3 Overgrazing Examples Explained

Overgrazing examples are; unsustainable livestock farming in northern Namibia; land degradation by overgrazing in Hovsgol, Mongolia; and prolonged cattle-induced vegetation loss in Randi Forest, Cyprus.

This article discusses overgrazing examples, as follows;



1). Unsustainable Livestock Farming in Northern Namibia (as one of the Overgrazing Examples)

Unsustainable grazing in the semiarid region of Namibia has had major environmental impacts and socioeconomic consequences in recent decades.

In northern parts of the country, pastoral farming activities are so concentrated that they place a significant strain on the natural ecosystem and its resources, so that the sustainability of these practices is very low.

Some estimates place the influence of overgrazing in northern Namibia to be up to 90% [3].

The causes of overgrazing in Namibia include; poor landscape management, geographic and climatic conditions, and presence of large populations of livestock.

Livestock farming occupies a major position in the agricultural scene, as well as the overall economy, of Namibia.

Rangeland degradation through erosion, soil compaction, desertification and other effects of overgrazing, is common in the area and its environs.

Significant loss of biodiversity has also been traced to overgrazing in Namibia, so that some local populations of plant and animal species are said to have been depleted of lost entirely, due to overgrazing practices.

Recent efforts at soil restoration and environmental remediation in the area include rangeland bush control [1]. Reforestation projects (especially in small-scale) are also not uncommon, in areas where forest loss has occurred.


2). Land Degradation by Overgrazing in Hovsgol, Mongolia

Mongolia is home to multiple variations of grassland biome, including prairie and steppe-vegetated areas.

Because of overgrazing, the grasslands of Mongolia are turning into desert biome.

Desertification is an issue in Mongolia for various reasons, which include the climatic conditions of the country and environmental impacts of anthropogenic processes like deforestation and unsustainable pastoral farming.

These effects make the area generally susceptible to desert encroachment, and have been behind the degradation of massive expanses of land.

With regards to overgrazing, an excessively-large livestock population accounts for a major portion of the problem in places like Hovsgol [2].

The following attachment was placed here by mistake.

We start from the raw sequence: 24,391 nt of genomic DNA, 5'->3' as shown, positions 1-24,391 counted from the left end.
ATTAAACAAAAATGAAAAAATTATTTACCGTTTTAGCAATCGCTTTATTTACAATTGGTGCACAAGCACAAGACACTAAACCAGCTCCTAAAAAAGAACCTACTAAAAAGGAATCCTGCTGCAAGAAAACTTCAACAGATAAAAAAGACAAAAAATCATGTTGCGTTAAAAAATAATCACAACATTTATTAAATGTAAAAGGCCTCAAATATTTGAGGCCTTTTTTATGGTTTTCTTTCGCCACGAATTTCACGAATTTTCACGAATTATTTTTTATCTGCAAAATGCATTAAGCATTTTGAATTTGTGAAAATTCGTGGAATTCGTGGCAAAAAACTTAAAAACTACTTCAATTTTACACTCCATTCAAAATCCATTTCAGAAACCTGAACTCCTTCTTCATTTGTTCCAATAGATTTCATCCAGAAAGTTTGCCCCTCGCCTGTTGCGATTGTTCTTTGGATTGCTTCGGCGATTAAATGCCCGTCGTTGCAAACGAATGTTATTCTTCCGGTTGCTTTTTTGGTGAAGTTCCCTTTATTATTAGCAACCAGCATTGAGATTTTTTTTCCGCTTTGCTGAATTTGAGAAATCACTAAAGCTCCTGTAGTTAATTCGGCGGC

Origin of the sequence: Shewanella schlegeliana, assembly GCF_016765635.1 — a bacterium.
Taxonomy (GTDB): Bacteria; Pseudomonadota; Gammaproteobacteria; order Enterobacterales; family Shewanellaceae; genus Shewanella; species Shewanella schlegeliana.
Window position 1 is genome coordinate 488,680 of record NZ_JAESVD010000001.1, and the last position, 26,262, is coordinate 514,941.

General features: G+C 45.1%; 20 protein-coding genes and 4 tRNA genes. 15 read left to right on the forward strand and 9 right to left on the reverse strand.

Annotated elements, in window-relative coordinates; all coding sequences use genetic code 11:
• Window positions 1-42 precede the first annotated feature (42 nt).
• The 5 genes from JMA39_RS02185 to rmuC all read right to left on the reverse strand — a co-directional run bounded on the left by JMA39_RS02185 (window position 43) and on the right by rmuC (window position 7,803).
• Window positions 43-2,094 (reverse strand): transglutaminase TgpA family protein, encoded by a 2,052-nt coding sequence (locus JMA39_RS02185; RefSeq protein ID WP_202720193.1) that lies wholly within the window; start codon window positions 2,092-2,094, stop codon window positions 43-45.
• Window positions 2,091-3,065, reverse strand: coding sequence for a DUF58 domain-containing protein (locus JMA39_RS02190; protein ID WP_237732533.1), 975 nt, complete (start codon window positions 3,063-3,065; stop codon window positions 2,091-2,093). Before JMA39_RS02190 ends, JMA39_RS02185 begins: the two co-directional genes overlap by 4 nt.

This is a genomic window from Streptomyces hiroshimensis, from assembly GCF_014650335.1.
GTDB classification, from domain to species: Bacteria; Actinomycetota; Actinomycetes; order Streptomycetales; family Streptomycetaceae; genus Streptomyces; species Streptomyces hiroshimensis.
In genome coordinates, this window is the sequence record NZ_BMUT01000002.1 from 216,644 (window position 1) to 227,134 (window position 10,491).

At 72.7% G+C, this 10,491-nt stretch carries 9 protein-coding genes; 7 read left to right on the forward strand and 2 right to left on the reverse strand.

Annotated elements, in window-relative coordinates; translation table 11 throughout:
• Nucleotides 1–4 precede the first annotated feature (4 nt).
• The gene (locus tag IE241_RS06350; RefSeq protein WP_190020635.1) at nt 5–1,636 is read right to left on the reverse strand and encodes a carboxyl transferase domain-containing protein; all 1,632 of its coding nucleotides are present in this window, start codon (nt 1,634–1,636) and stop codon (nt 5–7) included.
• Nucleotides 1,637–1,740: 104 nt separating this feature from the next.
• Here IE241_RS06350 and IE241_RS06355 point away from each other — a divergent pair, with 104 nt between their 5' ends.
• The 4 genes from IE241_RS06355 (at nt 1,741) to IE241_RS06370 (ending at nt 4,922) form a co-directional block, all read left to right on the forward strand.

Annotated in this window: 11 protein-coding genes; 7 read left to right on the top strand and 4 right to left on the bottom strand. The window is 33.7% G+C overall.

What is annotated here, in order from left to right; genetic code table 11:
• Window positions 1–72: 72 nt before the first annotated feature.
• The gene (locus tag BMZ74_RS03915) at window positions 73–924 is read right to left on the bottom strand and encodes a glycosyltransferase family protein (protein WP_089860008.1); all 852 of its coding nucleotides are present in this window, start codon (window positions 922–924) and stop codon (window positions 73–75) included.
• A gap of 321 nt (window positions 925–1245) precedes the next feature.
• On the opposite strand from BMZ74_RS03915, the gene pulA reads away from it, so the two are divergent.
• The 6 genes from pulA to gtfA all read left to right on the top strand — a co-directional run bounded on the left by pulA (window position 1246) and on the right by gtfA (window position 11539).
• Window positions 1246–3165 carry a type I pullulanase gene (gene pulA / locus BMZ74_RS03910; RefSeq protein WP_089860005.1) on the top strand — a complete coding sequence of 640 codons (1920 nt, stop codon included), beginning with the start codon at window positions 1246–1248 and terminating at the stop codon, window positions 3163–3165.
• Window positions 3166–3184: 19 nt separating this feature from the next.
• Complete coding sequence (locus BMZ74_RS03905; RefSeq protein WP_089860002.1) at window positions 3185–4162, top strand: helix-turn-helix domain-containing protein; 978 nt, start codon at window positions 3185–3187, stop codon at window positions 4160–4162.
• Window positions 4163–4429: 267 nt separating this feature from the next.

Land degradation by overgrazing has economic, environmental, and social consequences in Mongolia, and has been the subject of several studies and restoration efforts in recent time.

Overgrazing Examples: Land Degradation by Overgrazing in Hovsgol, Mongolia (Credit: Oregon State University 2012 .CC BY-SA 2.0.)
Overgrazing Examples: Land Degradation by Overgrazing in Hovsgol, Mongolia (Credit: Oregon State University 2012 .CC BY-SA 2.0.)


3). Cattle-Induced Vegetation Loss in Randi Forest, Cyprus

In Randi forest of Cyprus, overgrazing has been a major problem for several decades so far.

The effects of overgrazing in this region include changes in vegetation-growth patterns and soil degradation.

While the problem of overgrazing affects only some sections of land within the forest, its impacts have significantly reduced overall productivity, and have increased vulnerability to natural hazards.

Studies of overgrazing in Randi forest have included the use of remote sensing and satellite imagery [4] to identify and analyze these affected areas.



Overgrazing examples are;

1. Unsustainable Livestock Farming in Northern Namibia

2. Land Degradation by Overgrazing in Hovsgol, Mongolia

3. Cattle-Induced Vegetation Loss in Randi Forest, Cyprus



1). Coppock, D. L.; Karlan, D.; Groves, D.; Crowley, L.; Jamison, J. (2022). “Community-based rangeland management in Namibia improves resource governance but not environmental and economic outcomes.” Communications Earth & Environment. Available at: https://www.poverty-action.org/publication/community-based-rangeland-management-namibia-improves-resource-governance-not. (Accessed 10 December 2022).

2). Liu, Y. Y.; Evans, J. P.; McCabe, M. F.; de Jeu, R.; van Dijk, A. I.; Dolman, A. J.; Saizen, I. (2013). “Changing Climate and Overgrazing Are Decimating Mongolian Steppes.” PLoS ONE 8(2):e57599. Available at: https://doi.org/10.1371/journal.pone.0057599. (Accessed 10 December 2022).

3). Mary, K.; Seely, M.; Jacobson, K. (1994). “Desertification and Namibia: a perpective.” Journal of African Zoology 108(1):21-36. Available at: https://agris.fao.org/agris-search/search.do?recordID=BE9401248. (Accessed 8 December 2022).

4). Papoutsa, C.; Kouhartsiouk, D.; Themistocleous, K.; Christoforou, M.; Hadjimitsisn D. G. (2016). “Monitoring of land degradation from overgrazing using space-borne radar and optical imagery: a case study in Randi Forest, Cyprus.” SPIE Remote Sensing. Available at: https://doi.org/10.1117/12.2242049. (Accessed 8 December 2022).

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